Metric — Synthetica
“I’m just as fucked up as they say,” proclaims Emily Haines to announce the arrival of Synthetica, Metric’s fifth studio album and first since 2009’s Fantasies. We’ve never quite understood why Metric aren’t massive — that isn’t to say that they’re our favorite band, but Haines is a charismatic singer, and the band’s sound seems tailor-made for stadium tours supporting U2, etc. Anyway, on first listen, Synthetica may well be the record to change all that — you can stream it right now via the band’s SoundCloud page.
Bobby Womack — The Bravest Man in the Universe
We mentioned last week that we were intrigued to hear this Richard Russell/Damon Albarn-helmed new record by soul/R&B legend Bobby Womack — it’s his first since a Christmas album in 2000, and we were hoping it might do something similar for his career as Russell did for the late Gil Scott-Heron with I’m New Here. At first listen, it’s indeed reminiscent of that record, layering Womack’s vocals over very modern-sounding beats and textures. It’s fascinating listening, and you can hear it via NPR.
The Hives — Lex Hives
The Hives are largely known for a) wearing exclusively black and white clothing, b) having a member called Dr. Matt Destruction, and c) having the best inter-song banter this side of Warren Ellis. Their music has never been quite as interesting as any of the above facts, but it’s rip-roaring good fun nonetheless, and their new album Lex Hives is streaming via AOL’s Spinner blog this week.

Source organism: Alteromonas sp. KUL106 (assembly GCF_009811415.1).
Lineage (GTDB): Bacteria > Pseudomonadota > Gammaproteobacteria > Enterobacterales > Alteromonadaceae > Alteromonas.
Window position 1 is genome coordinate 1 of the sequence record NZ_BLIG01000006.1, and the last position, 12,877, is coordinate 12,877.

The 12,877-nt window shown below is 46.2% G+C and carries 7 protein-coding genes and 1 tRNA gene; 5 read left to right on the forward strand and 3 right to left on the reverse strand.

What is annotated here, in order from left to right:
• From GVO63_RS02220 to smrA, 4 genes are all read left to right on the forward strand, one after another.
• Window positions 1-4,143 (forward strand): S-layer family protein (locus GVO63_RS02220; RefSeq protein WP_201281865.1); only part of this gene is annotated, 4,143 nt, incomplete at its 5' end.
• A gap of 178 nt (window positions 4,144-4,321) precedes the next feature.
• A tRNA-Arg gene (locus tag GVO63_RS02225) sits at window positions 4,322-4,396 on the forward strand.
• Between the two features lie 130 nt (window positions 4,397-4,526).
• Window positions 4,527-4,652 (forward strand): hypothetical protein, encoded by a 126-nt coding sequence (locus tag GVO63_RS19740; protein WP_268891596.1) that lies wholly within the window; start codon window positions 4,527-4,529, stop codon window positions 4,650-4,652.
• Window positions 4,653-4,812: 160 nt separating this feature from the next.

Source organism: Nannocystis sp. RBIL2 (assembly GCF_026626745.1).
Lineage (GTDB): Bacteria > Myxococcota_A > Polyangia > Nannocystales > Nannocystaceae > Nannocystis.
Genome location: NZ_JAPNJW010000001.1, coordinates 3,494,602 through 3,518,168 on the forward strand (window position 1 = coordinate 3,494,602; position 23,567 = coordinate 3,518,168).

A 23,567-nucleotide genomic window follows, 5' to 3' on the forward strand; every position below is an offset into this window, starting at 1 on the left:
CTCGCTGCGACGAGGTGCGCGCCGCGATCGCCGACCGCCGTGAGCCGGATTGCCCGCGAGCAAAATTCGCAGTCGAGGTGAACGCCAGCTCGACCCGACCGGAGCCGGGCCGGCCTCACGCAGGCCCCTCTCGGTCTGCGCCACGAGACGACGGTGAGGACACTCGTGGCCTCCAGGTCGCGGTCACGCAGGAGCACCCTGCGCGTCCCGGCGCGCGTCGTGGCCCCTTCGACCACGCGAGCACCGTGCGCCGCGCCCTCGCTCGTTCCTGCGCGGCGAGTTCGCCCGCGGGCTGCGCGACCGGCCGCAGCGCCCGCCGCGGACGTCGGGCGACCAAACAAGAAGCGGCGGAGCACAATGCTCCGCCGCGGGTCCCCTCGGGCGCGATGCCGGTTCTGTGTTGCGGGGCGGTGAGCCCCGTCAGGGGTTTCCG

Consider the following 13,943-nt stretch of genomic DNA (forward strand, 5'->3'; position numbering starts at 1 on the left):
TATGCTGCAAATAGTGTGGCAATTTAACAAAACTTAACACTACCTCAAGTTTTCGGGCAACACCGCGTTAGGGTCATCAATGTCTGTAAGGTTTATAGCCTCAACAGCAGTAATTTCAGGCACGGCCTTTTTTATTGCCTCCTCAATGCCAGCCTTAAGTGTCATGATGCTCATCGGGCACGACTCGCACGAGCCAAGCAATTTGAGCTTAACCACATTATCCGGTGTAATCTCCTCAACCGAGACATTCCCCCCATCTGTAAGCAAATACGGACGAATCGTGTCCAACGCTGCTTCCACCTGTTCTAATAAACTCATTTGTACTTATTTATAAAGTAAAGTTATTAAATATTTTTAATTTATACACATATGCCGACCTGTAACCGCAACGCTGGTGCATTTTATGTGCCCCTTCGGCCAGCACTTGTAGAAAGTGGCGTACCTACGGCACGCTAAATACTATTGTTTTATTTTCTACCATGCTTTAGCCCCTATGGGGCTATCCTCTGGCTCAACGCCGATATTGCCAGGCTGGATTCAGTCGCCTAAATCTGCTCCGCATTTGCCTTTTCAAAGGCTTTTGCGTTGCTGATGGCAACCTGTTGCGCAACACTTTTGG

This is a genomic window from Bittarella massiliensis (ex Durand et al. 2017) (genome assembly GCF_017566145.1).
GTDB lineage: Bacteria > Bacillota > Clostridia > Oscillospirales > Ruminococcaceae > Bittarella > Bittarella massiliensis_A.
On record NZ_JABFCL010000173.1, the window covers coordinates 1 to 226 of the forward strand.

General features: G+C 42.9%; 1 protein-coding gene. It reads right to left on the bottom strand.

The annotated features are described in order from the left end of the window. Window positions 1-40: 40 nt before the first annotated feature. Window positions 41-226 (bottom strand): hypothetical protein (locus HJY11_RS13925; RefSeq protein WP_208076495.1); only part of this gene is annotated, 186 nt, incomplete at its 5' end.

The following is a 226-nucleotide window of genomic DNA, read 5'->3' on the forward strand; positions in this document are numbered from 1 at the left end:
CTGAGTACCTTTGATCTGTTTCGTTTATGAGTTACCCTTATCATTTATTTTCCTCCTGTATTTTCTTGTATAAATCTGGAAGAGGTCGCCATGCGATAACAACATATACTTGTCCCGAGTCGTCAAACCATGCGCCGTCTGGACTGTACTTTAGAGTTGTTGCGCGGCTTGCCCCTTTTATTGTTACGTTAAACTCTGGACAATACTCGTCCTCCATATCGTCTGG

The Tallest Man on Earth — There’s No Leaving Now
Yay for melancholy Swedish indie, especially on a rainy Monday morning. If you’re partial to the likes of Jens Lekman — and let’s face it, if you don’t like Jens, we feel bad for you — then you may well enjoy the work of Krtistian Matsson, who goes by the Tallest Man on Earth moniker for reasons that shall remain unclear. This is his third studio album, and it’s streaming via NPR.
Hot Chip — In Our Heads
There’s never been any doubt that the glut of indie dance types that emerged in the UK during the 2000s — Hot Chip, Klaxons, Cut Copy, etc — owe a great deal to New Order, but honestly, come on… you could pass the first track from this record, “Motion Sickness,” off as a hitherto-undiscovered outtake from New Order’s mid-’80s period and no one would bat an eyelid. We’re not saying that this record is bad, but why not just go out and buy Brotherhood or Technique instead? Anyway, listen here and see what you think.
David Bowie — The Rise and Fall of Ziggy Stardust and the Spiders from Mars
You may have heard of this record. A remastered 40th-anniversary version is being released today, and it’s streaming right now via NME.